It says that sub's has a blue flashing (2 Hz) light, and that no other ship is allowed to carry this identification but sub's.

I think we'd better get an expert on the deck, then again... "Martin Entwistle" got his answer from a navy contact, but that answer does not agree with the book, me nor SilentHunter. Anyone?




Edited By Robse on 1052413877
Yours Sincerely, Robert Holsting, Denmark
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"Never be afraid to try something new; remember that it was amateurs who build Noah's Ark, and professionals who build the Titanic"
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Postby chips » Sat May 10, 2003 6:49 pm

From the USCG NavCen site: http://www.navcen.uscg.gov/mwv/navrules ... 01Intl.htm . The full text of Rule 1 is:


(a) These Rules shall apply to all vessels upon the high seas and in all waters connected therewith navigable by seagoing vessels.

(b) Nothing in these Rules shall interfere with the operation of special rules made by an appropriate authority for roadsteads, harbors, rivers, lakes, or inland waterways connected with the high seas and navigable by seagoing vessels. Such special rules shall conform as closely as possible to these Rules.

© Nothing in these Rule shall interfere with the opration of any special rules made by the Government of any State with respect to additional station or signal lights, shaper or whistle signals for ships of war and vessels proceeding inder convoy, or with respect to additional station or signal lights or shapes for fishing vessels engaged in fishing as a fleet. These additional station or signal lights, shapes or whistle signals shall, so far as possible, be such that they cannot be mistaken for any light, shape, or signal authorized elsewhere under these Rules.1

(d) Traffic separation schemes may be adopted by the Organization for the purpose of these Rules.

(e) Whenever the Government concerned shall have determined that a vessel of special construction or purpose cannot comply fully with the provisions of any of these Rules with respect to number, position, range or arc of visibility of lights or shapes, as well as to the disposition and characteristics of sound-signaling appliances, such vessel shall comply with such other provisions in regard to number, position, range or arc of visibility of lights or shapes, as well as to the disposition and characteristics of sound-signaling appliances, as her Government shall have determined to be the closest possible compliance with these Rules in respect to that vessel.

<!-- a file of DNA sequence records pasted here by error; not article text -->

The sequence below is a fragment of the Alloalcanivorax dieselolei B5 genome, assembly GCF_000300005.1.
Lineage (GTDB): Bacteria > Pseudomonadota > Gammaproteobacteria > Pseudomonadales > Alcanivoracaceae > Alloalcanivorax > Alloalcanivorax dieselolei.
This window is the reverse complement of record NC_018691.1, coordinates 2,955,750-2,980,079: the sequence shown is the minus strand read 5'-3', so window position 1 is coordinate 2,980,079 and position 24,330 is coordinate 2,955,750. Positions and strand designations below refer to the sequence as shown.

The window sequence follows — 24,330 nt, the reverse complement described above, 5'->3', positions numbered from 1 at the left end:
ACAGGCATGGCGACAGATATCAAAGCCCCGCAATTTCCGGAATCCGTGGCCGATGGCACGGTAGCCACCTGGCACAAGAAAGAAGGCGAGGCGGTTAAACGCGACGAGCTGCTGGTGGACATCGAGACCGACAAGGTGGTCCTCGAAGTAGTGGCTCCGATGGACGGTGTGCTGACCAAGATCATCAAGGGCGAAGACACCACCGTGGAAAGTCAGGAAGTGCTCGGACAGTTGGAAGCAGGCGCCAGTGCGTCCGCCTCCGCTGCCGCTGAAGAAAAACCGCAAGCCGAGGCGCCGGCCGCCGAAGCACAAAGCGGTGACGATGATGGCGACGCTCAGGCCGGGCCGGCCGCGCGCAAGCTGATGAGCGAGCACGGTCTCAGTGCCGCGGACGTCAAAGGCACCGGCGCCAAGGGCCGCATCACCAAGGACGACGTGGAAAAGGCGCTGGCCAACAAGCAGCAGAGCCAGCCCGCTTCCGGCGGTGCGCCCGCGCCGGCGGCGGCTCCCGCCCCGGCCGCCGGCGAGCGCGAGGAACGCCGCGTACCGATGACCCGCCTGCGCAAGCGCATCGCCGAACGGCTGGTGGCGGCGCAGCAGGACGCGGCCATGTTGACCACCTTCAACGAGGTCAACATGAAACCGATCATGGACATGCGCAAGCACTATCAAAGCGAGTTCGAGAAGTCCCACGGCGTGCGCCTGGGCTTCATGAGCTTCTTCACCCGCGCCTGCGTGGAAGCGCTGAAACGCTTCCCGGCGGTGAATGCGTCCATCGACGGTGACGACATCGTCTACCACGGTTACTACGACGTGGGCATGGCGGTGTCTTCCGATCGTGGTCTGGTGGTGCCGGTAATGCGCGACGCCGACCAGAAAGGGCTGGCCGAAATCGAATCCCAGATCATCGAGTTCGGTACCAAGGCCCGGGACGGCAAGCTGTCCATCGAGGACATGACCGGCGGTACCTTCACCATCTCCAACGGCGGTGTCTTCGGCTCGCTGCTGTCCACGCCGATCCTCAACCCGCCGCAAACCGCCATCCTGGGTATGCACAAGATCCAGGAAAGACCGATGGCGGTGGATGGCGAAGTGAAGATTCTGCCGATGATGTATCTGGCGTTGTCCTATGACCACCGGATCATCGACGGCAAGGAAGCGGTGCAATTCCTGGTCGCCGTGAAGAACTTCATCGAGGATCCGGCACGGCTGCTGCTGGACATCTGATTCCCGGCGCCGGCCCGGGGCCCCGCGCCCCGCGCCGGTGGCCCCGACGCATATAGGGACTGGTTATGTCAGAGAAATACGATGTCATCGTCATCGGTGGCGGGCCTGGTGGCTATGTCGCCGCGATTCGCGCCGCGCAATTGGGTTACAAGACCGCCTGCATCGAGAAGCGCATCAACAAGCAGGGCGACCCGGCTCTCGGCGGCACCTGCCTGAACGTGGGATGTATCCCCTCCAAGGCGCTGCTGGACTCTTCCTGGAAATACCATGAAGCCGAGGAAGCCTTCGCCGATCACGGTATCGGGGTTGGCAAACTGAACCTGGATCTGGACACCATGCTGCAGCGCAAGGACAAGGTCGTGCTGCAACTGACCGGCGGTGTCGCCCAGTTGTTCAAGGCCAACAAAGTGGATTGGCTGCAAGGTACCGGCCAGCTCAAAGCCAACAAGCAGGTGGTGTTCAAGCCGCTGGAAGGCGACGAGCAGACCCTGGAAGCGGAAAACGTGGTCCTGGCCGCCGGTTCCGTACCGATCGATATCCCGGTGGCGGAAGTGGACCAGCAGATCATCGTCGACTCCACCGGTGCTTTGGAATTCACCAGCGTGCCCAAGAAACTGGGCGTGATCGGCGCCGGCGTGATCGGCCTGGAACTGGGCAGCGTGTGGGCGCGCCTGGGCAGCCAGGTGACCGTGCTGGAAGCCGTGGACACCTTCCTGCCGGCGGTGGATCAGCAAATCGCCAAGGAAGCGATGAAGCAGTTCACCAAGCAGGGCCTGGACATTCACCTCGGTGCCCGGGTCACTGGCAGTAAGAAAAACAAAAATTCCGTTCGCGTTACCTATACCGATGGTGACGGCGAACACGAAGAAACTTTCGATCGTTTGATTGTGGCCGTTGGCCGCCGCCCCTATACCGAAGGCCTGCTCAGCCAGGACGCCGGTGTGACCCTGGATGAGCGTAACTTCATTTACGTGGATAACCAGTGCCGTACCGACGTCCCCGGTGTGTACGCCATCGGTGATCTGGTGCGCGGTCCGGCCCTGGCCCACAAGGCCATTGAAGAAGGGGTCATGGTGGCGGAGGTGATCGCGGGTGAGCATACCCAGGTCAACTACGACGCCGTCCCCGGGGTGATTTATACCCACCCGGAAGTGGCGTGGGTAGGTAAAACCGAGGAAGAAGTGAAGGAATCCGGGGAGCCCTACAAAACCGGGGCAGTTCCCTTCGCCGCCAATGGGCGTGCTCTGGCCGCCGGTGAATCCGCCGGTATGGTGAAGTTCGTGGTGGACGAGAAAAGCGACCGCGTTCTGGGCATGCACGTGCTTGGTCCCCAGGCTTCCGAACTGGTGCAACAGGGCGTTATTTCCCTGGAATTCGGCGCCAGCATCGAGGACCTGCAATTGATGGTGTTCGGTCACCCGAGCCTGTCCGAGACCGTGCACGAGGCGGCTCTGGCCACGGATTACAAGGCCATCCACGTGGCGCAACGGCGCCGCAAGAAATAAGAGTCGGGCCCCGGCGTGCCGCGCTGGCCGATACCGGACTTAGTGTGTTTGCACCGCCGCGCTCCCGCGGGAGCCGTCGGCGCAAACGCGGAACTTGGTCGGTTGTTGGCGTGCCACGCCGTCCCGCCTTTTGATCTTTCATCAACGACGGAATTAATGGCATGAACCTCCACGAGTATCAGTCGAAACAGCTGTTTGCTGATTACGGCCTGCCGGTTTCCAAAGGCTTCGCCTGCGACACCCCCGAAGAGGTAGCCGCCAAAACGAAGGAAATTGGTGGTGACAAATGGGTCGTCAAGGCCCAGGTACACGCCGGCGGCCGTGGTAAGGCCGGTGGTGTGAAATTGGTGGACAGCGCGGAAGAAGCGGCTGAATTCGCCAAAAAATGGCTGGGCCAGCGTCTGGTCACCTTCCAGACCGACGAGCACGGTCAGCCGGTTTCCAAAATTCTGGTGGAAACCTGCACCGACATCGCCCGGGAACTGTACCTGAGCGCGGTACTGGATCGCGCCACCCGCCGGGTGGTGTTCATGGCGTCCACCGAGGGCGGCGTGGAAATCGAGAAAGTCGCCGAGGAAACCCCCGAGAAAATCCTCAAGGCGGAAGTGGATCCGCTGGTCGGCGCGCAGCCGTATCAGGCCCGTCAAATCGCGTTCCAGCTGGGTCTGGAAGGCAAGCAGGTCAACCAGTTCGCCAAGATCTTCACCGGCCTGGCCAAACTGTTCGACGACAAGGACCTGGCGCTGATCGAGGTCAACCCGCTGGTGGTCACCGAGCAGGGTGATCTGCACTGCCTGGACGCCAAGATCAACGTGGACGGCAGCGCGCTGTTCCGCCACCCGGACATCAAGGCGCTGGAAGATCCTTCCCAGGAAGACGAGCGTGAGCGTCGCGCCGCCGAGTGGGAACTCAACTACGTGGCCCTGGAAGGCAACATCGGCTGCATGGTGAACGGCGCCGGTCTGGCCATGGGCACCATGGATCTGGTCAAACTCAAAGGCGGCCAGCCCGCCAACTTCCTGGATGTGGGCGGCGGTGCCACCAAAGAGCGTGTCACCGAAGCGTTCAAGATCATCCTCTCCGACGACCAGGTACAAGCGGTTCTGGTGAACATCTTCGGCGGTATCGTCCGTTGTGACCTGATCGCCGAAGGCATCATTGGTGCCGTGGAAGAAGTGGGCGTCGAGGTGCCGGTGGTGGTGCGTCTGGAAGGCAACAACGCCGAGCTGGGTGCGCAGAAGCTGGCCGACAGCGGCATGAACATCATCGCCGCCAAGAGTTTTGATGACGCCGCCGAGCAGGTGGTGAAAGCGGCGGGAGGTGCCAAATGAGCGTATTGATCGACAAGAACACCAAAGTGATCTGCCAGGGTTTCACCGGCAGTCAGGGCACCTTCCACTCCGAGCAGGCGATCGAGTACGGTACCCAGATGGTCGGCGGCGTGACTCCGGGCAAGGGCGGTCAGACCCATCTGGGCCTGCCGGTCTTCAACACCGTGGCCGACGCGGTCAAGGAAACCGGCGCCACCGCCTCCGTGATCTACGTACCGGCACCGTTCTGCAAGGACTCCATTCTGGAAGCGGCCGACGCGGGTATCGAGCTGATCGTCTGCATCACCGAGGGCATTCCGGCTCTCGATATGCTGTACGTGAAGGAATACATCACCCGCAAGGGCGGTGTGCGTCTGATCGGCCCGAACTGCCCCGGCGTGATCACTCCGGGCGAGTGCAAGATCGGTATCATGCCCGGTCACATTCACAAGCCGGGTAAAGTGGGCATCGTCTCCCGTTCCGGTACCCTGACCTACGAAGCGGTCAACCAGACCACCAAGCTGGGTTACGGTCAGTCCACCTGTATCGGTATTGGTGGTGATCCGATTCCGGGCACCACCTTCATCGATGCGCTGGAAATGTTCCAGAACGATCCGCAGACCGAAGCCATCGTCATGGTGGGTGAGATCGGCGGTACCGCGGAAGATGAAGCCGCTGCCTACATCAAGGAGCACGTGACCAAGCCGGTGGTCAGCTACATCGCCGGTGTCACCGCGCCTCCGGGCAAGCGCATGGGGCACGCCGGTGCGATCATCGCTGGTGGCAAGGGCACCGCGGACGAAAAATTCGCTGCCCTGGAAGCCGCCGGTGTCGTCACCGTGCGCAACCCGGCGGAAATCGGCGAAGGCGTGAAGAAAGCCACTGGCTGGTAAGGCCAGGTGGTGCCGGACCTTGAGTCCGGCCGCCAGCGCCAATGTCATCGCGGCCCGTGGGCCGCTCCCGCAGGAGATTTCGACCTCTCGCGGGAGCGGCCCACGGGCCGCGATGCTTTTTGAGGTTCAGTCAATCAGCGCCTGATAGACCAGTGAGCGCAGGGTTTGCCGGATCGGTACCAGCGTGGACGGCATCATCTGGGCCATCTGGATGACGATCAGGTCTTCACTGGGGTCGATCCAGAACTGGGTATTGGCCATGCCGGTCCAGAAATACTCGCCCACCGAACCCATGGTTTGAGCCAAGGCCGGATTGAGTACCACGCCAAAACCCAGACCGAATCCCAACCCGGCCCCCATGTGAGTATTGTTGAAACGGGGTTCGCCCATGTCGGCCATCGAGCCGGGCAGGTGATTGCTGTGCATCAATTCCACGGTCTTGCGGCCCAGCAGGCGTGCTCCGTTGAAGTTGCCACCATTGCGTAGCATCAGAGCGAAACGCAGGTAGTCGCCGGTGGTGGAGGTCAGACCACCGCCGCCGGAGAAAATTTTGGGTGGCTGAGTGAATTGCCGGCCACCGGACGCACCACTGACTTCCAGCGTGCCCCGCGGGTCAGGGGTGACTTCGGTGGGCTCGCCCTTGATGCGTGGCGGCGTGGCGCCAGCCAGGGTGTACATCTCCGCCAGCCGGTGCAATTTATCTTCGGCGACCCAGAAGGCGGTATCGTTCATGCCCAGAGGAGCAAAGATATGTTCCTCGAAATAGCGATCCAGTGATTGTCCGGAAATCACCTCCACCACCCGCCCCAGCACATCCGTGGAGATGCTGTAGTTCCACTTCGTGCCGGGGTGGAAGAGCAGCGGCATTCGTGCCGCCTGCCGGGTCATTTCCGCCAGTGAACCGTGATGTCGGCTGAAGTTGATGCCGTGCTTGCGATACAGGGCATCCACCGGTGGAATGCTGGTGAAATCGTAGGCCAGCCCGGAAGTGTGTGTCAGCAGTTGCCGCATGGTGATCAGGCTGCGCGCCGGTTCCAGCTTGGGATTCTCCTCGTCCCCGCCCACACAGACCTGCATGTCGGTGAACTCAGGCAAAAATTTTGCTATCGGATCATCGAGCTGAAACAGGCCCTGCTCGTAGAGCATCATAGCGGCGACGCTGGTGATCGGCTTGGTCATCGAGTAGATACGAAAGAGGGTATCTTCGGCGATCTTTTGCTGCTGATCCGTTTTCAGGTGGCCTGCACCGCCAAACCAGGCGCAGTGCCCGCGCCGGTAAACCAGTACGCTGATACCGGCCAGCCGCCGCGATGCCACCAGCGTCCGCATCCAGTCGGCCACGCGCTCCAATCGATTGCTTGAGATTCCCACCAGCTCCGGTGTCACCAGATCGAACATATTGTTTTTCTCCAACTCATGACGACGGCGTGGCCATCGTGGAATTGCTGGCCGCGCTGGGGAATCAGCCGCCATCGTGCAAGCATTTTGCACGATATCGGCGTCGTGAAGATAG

1 Submarines may display, as a distinctive means of identification, an intermittent flashing amber (yellow) beacon with a sequence of operation of one flash per second for three (3) seconds followed by a three (3) second off-period. Other special rules made by the Secretary of the Navy with respect to additional station and signal lights are found in Part 706 of Title 32, Code of Federal Regulations (32 CFR 706).

The reference for a "blue fllashing" light mey be in 32CFR7006. The Nav Rules state that only vessels engaged in law enforcement my disply blue flashing lights - CG cutters & boats, USN ships with a deployed CG law enforcement detachment, police boats, etc.
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Postby Robse » Tue May 13, 2003 2:45 am

Hi Chips and CO.
Well, I guess that settles it then (At least for the US sub's), Thx. :)
An SSBN engaged in law enforcement would make Dirty Harry look like Alice in Wonderland, so I'll get rid of the blue light ASAP. :D "Did I fire 24 Tridents, or only 23? To tell U the trouth, I lost count my self in all these bubbles..." :D
Yours Sincerely, Robert Holsting, Denmark
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"Never be afraid to try something new; remember that it was amateurs who build Noah's Ark, and professionals who build the Titanic"